xL2TPd on Arch Linux and Ubuntu.

I have rent a VPS for the first time from a provider called MiniVPS and built a L2TP tunnel between my Arch Linux and the Ubuntu VPS.
Unfortunately, available distros were CentOS, Fedora and Ubuntu, and I had to go with Ubuntu since it had the latest kernel among them.
However, I’m not sure whether it is a openvz limitation or not, there were no l2tp kernel modules available which I believe improve l2tp

So far, my experience with minivps is not too good, but not bad.
Speedtest results on average were like below and bandwidth differs
a lot from time to time.
I measured the speed while on lt2p tunneland also ssh dynamic port forwarding.

Ping response: 250ms
Download: 1Mbps ~ 15Mbps
Upload: 1Mbps

Other than bandwidth, I am very satisfied. OS reinstallation finishes in less than 10 minutes,
and you can change distributions among fedora, ubuntu, and centos anytime.
Serial console is always available in case of some accident.

Here is a note on how to set up l2tp without ipsec.

0. Networking.

# Enable ip forwarding in the kernel
echo 1 > /proc/sys/net/ipv4/ip_forward
# To make it permanent
vim /etc/sysctl.d/40-ip-forward.conf and add
net.ipv4.ip_forward=1# If you need to use internet via VPS, enable NAPT by running…
sudo iptables -t nat -A POSTROUTING -j MASQUERADE

# You also need to open 1701 udp port if you are behind firewall.

1. Install xl2tpd from the repository.

# For Ubuntu
sudo apt-get install xl2pd
## installed version was xl2tpd-1.3.6, it was not compiled with kernel support.
# For Arch
pacman -S xl2tpd
## installed version was xl2tpd-1.3.6-1

2. Server side setting.(Ubuntu)
Edit Main configuration of xL2TPd
vim /etc/xl2tpd/xl2tpd.conf

access control = yes
auth file = /etc/ppp/chap-secrets
debug avp = no
debug network = no
debug packet = no
debug state = no
debug tunnel = no
[lns “name of your preference”]
require chap = yes
ppp debug = no
pppoptfile = /etc/ppp/options.l2tpd
require pap = no
assign ip = yes
hostname = hostname # Can be any, i just put hostname of the server machine
ip range = – # IP address range for a tunnel
local ip = # IP address for a tunnel interface (ppp0)
challenge = no
lac = # IP address of client (likely to be global address)
require authentication = no

Edit /etc/ppp/chap-secrets and add username and password for chap authentication.
make sure to chmod 600 /etc/ppp/chap-secrets

# client server secret IP addresses
username * password *

Create /etc/ppp/options.l2tpd for a ppp control

mtu 1410
mru 1410
asyncmap 0
name username # username for chap authentication
lcp-echo-interval 10
lcp-echo-failure 100
connect-delay 5000

3. Client Side (Arch Linux)
Main configuration of xl2tp
vim /etc/xl2tpd/xl2tpd.conf

access control = no
auth file = /etc/ppp/chap-secrets
debug avp = no
debug network = no
debug packet = no
debug state = no
debug tunnel = no
[lac “lns name you specified on the server”]
lns = “lns ip address (likely to be global address)”
redial = yes
redial timeout = 5
require chap = yes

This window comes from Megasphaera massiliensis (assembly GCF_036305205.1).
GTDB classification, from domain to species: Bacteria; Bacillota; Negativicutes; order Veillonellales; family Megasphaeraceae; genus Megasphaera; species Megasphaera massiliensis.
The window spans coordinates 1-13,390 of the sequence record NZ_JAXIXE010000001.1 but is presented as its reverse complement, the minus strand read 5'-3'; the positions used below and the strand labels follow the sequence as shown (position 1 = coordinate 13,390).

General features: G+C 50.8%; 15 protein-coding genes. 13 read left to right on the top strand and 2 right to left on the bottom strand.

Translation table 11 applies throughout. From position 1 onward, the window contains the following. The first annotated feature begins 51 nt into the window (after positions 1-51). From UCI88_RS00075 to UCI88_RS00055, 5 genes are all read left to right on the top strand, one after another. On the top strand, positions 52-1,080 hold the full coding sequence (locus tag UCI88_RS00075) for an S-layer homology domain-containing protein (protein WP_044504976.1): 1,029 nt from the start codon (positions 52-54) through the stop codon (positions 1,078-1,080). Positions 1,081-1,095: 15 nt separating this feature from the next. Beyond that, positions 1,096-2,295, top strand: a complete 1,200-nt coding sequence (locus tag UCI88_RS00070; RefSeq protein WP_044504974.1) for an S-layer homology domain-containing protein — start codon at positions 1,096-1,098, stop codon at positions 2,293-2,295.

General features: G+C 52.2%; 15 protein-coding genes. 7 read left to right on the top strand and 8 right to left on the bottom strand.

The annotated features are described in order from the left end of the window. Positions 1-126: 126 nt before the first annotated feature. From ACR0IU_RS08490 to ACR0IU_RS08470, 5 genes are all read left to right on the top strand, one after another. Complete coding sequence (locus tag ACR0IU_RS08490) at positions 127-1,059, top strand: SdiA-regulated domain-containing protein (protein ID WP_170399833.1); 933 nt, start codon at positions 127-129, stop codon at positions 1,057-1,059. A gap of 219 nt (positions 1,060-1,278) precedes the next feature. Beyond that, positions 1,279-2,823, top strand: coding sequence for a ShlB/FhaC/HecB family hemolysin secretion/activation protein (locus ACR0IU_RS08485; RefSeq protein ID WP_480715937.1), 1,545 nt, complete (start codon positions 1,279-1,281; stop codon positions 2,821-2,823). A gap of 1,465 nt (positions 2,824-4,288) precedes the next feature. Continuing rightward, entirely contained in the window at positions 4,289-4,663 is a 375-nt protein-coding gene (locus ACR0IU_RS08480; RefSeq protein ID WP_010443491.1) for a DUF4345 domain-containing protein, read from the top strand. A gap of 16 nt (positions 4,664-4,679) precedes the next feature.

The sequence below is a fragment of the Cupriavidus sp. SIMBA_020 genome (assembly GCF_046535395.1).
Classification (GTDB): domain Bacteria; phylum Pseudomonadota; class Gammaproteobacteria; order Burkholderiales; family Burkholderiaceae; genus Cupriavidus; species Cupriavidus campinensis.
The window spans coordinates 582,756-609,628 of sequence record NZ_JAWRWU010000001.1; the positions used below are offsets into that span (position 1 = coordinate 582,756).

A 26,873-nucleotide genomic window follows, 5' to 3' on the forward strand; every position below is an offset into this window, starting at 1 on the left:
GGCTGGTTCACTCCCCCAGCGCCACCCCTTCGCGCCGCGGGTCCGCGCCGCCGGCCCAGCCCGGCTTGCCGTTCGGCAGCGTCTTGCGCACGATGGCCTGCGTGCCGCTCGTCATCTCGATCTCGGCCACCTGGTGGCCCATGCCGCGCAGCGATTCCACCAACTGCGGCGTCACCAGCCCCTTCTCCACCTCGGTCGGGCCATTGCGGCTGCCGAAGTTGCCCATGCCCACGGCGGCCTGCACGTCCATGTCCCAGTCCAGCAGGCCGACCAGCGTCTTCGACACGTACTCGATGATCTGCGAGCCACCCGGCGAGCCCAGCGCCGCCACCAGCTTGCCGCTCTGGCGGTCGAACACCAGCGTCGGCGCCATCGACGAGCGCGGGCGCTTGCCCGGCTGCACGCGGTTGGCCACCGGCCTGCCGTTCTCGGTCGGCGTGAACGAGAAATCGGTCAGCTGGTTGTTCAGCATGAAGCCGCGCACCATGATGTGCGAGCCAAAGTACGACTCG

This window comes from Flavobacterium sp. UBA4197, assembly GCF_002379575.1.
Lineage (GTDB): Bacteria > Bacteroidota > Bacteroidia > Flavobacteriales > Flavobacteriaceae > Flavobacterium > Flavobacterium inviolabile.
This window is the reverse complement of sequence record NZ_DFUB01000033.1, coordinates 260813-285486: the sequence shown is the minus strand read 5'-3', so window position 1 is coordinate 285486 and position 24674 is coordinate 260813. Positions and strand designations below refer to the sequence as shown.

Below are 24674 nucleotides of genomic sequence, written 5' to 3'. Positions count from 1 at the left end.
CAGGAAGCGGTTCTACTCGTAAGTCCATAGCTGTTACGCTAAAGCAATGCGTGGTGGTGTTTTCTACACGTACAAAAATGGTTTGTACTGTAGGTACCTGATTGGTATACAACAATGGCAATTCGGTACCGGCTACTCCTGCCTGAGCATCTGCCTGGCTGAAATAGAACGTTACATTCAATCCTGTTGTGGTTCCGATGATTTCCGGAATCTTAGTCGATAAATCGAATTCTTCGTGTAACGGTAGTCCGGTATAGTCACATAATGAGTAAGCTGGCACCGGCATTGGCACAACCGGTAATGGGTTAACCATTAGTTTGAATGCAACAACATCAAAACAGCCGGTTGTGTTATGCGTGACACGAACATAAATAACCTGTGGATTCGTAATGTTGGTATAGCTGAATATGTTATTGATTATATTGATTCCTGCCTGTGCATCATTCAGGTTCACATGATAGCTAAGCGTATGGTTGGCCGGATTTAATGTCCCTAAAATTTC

require authentication = yes
ppp debug = no
pppoptfile = /etc/ppp/options.l2tpd
require pap = no
autodial = yes
name = “username for chap authentication”

Edit /etc/ppp/chap-secrets and add username and password for chap authentication.
make sure to chmod 600 /etc/ppp/chap-secrets

# client server secret IP addresses
username * password *

Create /etc/ppp/options.l2tpd for a ppp control
vim /etc/ppp/options.l2tpd

idle 1800
mtu 1410
mru 1410
connect-delay 5000
name "username for chap auth"
password "passworf for chap auth"

4. Start the daemon. On both the server and the client, run a command below on both a client and a server, and change routing to your liking

sudo xl2tpd -D
# For split tunneling
ip route add "desired destination ip address" via "ppp peer ip address" dev ppp0
# To route all traffic.
sudo ip route add "Global IP address of your server/32" via dev enp0s25
sudo ip route del default via dev enp0s25
sudo ip route add default via dev ppp0
# Do not forget to re-add your default default gateway after terminating the session.

5. That’s all. This is a pure L2TP VPN tunnel, so there is no encryption involved.
People needing security should consider running ipsec over l2tp, or using openvpn.
If you are paranoid on performance like me, probably this is one of the best solution.


Working with iptables

1. Flushing current iptables
iptables -F or iptables –flush

2. Stating default action for a chain
iptables -P “chain name” “action”
iptables –policy “chain name” “action”

For a complete filtering, specify INPUT, OUTPUT, FORWARD for a chaing name.
FOWARD filters NIC to another NIC packets.
iptables -P INPUT DROP
iptables -P OUTPUT DROP
iptables -P FORWARD DROP

3. Allow all packets based on interface.
e.g. Allow all packets from loopback interface.
# for incming
iptables -A INPUT -i lo -j ACCEPT
# for outgoing
iptables -A OUTPUT -o lo -j ACCEPT

4. IP address based filtering, you can also combine with interface filtering above.
# For incoming
iptables -A INPUT -s “” -j DROP
# For outgoing
iptables -A OUTPUT -d “” -j DROP